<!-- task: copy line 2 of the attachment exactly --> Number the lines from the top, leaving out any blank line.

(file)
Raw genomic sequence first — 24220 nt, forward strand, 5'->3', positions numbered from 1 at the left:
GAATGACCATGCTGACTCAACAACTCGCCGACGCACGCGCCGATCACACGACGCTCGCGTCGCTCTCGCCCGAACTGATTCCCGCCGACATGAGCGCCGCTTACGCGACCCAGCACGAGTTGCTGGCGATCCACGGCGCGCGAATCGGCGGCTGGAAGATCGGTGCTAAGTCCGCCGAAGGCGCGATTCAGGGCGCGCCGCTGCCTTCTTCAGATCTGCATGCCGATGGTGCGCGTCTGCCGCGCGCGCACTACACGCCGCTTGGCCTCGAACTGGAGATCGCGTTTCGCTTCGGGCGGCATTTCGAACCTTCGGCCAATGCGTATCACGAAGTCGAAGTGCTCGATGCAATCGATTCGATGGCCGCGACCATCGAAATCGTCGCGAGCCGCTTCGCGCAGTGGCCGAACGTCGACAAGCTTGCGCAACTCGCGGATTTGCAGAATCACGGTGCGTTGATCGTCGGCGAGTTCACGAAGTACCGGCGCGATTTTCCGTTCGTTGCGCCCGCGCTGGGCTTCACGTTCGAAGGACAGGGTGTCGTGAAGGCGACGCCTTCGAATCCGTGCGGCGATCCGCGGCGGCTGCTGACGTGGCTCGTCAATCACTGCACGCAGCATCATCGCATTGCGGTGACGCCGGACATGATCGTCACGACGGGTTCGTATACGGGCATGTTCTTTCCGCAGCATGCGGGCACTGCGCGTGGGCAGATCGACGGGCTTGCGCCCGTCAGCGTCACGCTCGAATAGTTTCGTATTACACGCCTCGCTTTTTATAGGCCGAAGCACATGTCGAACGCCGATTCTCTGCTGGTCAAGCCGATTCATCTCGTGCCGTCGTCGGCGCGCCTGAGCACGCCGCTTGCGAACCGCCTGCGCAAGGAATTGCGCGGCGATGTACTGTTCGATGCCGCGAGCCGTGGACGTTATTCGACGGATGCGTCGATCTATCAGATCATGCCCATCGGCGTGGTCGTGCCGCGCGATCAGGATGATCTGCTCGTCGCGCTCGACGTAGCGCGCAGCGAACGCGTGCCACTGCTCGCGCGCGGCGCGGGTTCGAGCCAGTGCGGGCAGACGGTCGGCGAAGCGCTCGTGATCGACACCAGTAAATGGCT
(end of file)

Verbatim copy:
GAATGACCATGCTGACTCAACAACTCGCCGACGCACGCGCCGATCACACGACGCTCGCGTCGCTCTCGCCCGAACTGATTCCCGCCGACATGAGCGCCGCTTACGCGACCCAGCACGAGTTGCTGGCGATCCACGGCGCGCGAATCGGCGGCTGGAAGATCGGTGCTAAGTCCGCCGAAGGCGCGATTCAGGGCGCGCCGCTGCCTTCTTCAGATCTGCATGCCGATGGTGCGCGTCTGCCGCGCGCGCACTACACGCCGCTTGGCCTCGAACTGGAGATCGCGTTTCGCTTCGGGCGGCATTTCGAACCTTCGGCCAATGCGTATCACGAAGTCGAAGTGCTCGATGCAATCGATTCGATGGCCGCGACCATCGAAATCGTCGCGAGCCGCTTCGCGCAGTGGCCGAACGTCGACAAGCTTGCGCAACTCGCGGATTTGCAGAATCACGGTGCGTTGATCGTCGGCGAGTTCACGAAGTACCGGCGCGATTTTCCGTTCGTTGCGCCCGCGCTGGGCTTCACGTTCGAAGGACAGGGTGTCGTGAAGGCGACGCCTTCGAATCCGTGCGGCGATCCGCGGCGGCTGCTGACGTGGCTCGTCAATCACTGCACGCAGCATCATCGCATTGCGGTGACGCCGGACATGATCGTCACGACGGGTTCGTATACGGGCATGTTCTTTCCGCAGCATGCGGGCACTGCGCGTGGGCAGATCGACGGGCTTGCGCCCGTCAGCGTCACGCTCGAATAGTTTCGTATTACACGCCTCGCTTTTTATAGGCCGAAGCACATGTCGAACGCCGATTCTCTGCTGGTCAAGCCGATTCATCTCGTGCCGTCGTCGGCGCGCCTGAGCACGCCGCTTGCGAACCGCCTGCGCAAGGAATTGCGCGGCGATGTACTGTTCGATGCCGCGAGCCGTGGACGTTATTCGACGGATGCGTCGATCTATCAGATCATGCCCATCGGCGTGGTCGTGCCGCGCGATCAGGATGATCTGCTCGTCGCGCTCGACGTAGCGCGCAGCGAACGCGTGCCACTGCTCGCGCGCGGCGCGGGTTCGAGCCAGTGCGGGCAGACGGTCGGCGAAGCGCTCGTGATCGACACCAGTAAATGGCT